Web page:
Editor’snote: Second in a two-part series on the manufactured housing industry.)
OKEMOS — Some state lawmakers nearly cast owners of manufactured homes as being tax cheats by failing to pay their fair share of Michigan property taxes. That sentiment, which stopped just short of being an accusation, was thrown around during the lame-duck session in which legislators began to wrestle with finding new revenue sources for the state’s gaping budget deficit.
The effort failed, but some lawmakers said they would bring the matter up again when the new Legislature convenes later this month.
About 70 percent of those in Michigan who buy a new manufactured home put their house on private property, while the rest lease a space. And these homeowners are spread fairly evenly across age and income demographics. (See related chart.)
“They reflect the general population,” said Bob Eppleheimer, housing director for the Michigan Manufactured Housing Association based in Okemos.
Eppleheimer said a lot of state residents see manufactured homes as housing they can afford and be part of the “ownership society” that President George W. Bush is promoting. Without having this option available, many might be renting.
According to the association, about 40 percent of these owners earn between $20,000 and $40,000 per year, with another 30 percent earning over $40,000 annually. The average owner has an annual salary of $28,000.
“We’re appealing to pretty much everybody that is looking for an affordable option and there is a lifestyle issue involved. Some people don’t want big yards to maintain. They want close neighbors. They want the security of almost a 1950s style neighborhood,” Eppleheimer said.
A little more than a decade ago the design of manufactured homes went from a “plain Jane” box to resemble site-built homes with hinged rooflines and hinged overhangs. These homes now come in up to three sections, complete with front porches and multiple levels. In Michigan, the average new home size is 1,600 square feet.
“We’re basically breaking ground into a new customer base that may have seen what our product was in the 1960s, and it just isn’t the same today,” said Eppleheimer.
Eppleheimer told the Business Journal that the manner in which some state lawmakers characterized these homeowners was disturbing. He said the claim that they only pay $36 a year in taxes on their homes was deceiving because it ignored the other taxes they face, like the 6 percent sales tax that owners of site-built homes don’t pay.
“Residents in manufactured housing communities got a 50 percent increase on sales tax under Proposal A. We say go ahead and tax fairly. But to be fair, when you sell your home, instead of paying a 0.75 transfer fee, go ahead and pay a 6 percent sales tax,” he said.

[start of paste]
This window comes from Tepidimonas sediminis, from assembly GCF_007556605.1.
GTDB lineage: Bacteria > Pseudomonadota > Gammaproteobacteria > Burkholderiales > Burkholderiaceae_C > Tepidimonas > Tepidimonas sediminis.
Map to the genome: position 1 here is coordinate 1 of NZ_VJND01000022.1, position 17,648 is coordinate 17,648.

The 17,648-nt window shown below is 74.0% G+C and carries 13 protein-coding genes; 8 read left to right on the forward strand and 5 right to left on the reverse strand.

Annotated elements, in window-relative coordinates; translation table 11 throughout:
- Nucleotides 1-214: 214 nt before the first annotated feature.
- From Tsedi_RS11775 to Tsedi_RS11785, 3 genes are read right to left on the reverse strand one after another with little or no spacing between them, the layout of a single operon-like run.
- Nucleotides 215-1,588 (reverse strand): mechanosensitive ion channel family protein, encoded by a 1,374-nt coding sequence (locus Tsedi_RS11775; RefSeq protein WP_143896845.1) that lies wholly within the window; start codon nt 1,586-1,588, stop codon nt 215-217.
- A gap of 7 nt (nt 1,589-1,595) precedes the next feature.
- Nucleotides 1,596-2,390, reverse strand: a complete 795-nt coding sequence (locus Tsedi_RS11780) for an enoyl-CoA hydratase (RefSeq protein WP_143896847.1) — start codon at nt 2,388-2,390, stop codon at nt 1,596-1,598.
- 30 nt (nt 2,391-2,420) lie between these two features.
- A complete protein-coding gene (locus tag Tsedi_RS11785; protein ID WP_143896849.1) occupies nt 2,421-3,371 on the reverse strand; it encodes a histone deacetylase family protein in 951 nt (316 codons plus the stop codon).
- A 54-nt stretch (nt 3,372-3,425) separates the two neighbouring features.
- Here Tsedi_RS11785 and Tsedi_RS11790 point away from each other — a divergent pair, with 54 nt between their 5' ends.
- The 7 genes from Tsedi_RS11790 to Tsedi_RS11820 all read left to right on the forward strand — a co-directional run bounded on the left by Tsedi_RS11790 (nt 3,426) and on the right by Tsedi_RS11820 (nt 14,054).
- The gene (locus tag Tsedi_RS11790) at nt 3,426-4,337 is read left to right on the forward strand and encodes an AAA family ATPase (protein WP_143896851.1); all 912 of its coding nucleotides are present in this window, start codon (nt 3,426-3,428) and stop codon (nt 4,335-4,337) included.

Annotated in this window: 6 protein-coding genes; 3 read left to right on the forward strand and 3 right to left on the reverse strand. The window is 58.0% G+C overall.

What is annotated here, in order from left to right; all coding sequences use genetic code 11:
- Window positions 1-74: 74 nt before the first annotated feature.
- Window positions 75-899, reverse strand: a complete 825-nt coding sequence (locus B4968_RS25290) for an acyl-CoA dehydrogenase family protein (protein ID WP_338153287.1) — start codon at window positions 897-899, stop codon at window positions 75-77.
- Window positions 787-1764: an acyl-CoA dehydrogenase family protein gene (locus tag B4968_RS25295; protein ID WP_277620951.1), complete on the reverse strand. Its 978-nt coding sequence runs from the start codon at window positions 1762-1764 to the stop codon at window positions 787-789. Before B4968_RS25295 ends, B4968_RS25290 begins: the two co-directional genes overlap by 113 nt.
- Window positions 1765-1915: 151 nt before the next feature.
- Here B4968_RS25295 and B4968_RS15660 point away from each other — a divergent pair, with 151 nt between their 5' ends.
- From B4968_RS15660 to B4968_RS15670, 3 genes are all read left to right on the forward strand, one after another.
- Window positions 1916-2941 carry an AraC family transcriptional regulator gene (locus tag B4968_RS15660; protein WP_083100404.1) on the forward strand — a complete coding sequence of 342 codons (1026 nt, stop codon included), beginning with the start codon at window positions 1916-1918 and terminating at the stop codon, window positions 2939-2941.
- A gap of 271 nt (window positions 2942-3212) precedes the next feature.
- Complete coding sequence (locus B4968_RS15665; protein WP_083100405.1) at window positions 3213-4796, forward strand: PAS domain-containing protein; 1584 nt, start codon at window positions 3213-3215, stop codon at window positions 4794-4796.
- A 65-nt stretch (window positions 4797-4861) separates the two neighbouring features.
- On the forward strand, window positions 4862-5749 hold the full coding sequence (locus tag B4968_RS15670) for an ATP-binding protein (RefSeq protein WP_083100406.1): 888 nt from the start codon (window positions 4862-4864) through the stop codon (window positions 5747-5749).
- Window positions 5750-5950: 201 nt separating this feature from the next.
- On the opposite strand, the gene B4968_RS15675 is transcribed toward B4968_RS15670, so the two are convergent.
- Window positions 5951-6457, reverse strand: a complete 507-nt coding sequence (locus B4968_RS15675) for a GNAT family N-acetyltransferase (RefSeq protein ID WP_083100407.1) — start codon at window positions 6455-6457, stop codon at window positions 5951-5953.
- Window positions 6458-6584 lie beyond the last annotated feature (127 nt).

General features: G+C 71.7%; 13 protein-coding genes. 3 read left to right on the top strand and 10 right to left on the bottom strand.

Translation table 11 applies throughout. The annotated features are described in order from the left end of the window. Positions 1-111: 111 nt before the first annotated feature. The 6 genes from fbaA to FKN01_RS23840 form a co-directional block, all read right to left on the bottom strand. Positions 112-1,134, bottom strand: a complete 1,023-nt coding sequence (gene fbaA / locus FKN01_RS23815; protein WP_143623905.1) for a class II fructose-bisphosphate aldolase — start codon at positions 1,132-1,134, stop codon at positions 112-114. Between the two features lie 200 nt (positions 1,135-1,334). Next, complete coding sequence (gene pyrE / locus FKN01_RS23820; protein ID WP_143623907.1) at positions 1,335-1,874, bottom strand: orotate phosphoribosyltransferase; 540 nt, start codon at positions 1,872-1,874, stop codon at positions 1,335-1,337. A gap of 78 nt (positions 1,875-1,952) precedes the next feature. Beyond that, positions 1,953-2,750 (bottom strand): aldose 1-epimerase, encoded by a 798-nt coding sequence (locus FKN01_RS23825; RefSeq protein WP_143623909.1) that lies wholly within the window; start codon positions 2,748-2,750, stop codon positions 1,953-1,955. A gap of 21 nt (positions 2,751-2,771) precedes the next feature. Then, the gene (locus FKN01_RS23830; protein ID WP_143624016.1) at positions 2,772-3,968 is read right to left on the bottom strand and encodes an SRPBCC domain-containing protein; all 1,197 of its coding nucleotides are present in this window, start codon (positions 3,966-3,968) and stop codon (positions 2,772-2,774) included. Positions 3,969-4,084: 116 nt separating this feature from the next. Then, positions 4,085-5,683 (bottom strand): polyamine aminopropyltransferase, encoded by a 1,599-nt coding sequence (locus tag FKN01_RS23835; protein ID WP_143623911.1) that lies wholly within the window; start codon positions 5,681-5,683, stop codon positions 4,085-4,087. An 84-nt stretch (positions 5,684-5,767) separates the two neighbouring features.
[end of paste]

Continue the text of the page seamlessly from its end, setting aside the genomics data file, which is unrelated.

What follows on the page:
“Go ahead and pay a commercial rate on land, septic and all the stuff that’s in, and then pay a commercial rate for having that road in front of your house. That is what they’re doing in their community; they’re paying to have that infrastructure put in and maintained. They pay a commercial rate to not get the service from their local government,” he added.
The U.S. government reported the average price for a new manufactured home in the Midwest was $53,000 in 2003. For a Michigan buyer, that purchase would result in a state sales tax bill of $3,180. That sales tax bill would allow a buyer to cover 3.6 years worth of property taxes in Wyoming, 3.9 years in Kentwood, 4.7 years in Grand Rapids, and 5.3 years in Walker.
According to the state Treasury, an owner of that $53,000 home would pay $877 a year in property taxes in Wyoming, $807 a year in Kentwood, $674 a year in Grand Rapids, and $595 a year in Walker. So exchanging the sales tax for a property tax bill would let an owner spread that $3,180 payment over years and earn interest on the amount held in reserve.
But under the current scenario, the state gets that money in a single swoop.
In addition to the sales tax and commercial rates that owners of manufactured homes pay, many can’t deduct the interest payments on their home loans like those who buy site-built houses. In some situations, loans for manufactured homes are treated in the same way that borrowing for a new car or boat is — without a tax benefit.
“I think this Legislature got into this and began to look at the numbers and consider all the taxes that are paid by manufactured housing communities and community residents. That is fair,” said Eppleheimer.
“I think it was an easy call for legislators to say we can probably do something here to make a change. But if you do ad valorum taxes on manufactured housing homes, that homeowner will end up subsidizing the person in the $200,000 home that is across the street. That’s the problem.”